Yesterday we ran a list of 93 films beloved by Stanley Kubrick, which includes two by Andrei Tarkovsky: 1972’s Solaris and 1986’s The Sacrifice. You expect one auteur to appreciate the work of another — “game recognize game,” to use the modern parlance — but the selection of Solaris makes special sense. Just four years before it, Kubrick had, of course, made his own psychologically and visually-intense cinematic voyage out from Earth into the great beyond, 2001: A Space Odyssey.
The appreciation, alas, wasn’t mutual. “Tarkovsky supposedly made Solaris in an attempt to one-up Kubrick after he had seen 2001 (which he referred to as cold and sterile),” writes Joshua Warren at criterion.com. “Interestingly enough, Kubrick apparently really liked Solaris and I’m sure he found it amusing that it was marketed as ‘the Russian answer to 2001.'” Jonathan Crow recently quoted Tarkovsky as saying: “2001: A Space Odyssey is phony on many points, even for specialists. For a true work of art, the fake must be eliminated.”
That pronouncement comes from a 1970, pre-Solaris interview with Tarkovsky by Naum Abramov. The Russian auteur indicts what he sees as 2001‘s lack of emotional truth due to its excessive technological invention, effectively declaring that, in his own foray into the realm of science-fiction, “everything would be as it should. That means to create psychologically, not an exotic but a real, everyday environment that would be conveyed to the viewer through the perception of the film’s characters. That’s why a detailed ‘examination’ of the technological processes of the future transforms the emotional foundation of a film, as a work of art, into a lifeless schema with only pretensions to truth.”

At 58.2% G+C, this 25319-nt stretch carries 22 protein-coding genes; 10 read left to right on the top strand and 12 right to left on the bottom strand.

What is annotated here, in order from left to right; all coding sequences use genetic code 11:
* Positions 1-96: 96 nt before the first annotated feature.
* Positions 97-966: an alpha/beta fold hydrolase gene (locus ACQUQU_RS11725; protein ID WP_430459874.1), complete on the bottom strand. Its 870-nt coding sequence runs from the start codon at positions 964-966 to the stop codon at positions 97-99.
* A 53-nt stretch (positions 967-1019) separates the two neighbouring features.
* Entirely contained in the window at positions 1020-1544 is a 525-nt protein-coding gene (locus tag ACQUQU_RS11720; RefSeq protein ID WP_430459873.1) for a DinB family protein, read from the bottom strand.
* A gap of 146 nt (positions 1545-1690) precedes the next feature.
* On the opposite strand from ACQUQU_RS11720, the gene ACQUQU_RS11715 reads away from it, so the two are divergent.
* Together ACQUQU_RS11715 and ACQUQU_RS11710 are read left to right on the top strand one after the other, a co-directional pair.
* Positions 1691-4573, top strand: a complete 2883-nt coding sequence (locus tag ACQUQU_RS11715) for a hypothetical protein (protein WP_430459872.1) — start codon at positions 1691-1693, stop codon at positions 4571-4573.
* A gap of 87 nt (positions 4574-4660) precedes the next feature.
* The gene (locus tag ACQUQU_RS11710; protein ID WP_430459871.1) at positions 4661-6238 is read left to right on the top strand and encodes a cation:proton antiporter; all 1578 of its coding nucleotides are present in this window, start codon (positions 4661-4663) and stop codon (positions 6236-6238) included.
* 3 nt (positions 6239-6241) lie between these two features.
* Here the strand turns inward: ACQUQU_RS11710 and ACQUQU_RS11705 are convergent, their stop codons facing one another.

Critic Philip Lopate writes that “the media played up the cold-war angle of the Soviet director’s determination to make an ‘anti-2001,’ and certainly Tarkovsky used more intensely individual characters and a more passionate human drama at the center than Kubrick.” And the films do have similarities, from their “leisurely, languid” narratives to their “widescreen mise-en-scène approach that draws on superior art direction” to their “air of mystery that invites countless explanations.” But Lopate argues that the themes of Solaris resemble those of 2001 less than those of Hitchcock’s Vertigo: “the inability of the male to protect the female, the multiple disguises or ‘resurrections’ of the loved one, the inevitability of repeating past mistakes.”
As a lover of both Kubrick and Tarkovsky’s work, I can hardly take sides. Maybe I just need to watch both 2001 and Solaris yet again, one after another, in order to better compare them. (Find Tarkovsky’s films free online here.) And maybe I need to throw Vertigo into the evening as well. Now that’s what I call a triple feature.
Colin Marshall writes on cities, language, Asia, and men’s style. He’s at work on a book about Los Angeles, A Los Angeles Primer, and the video series The City in Cinema. Follow him on Twitter at @colinmarshall or on Facebook.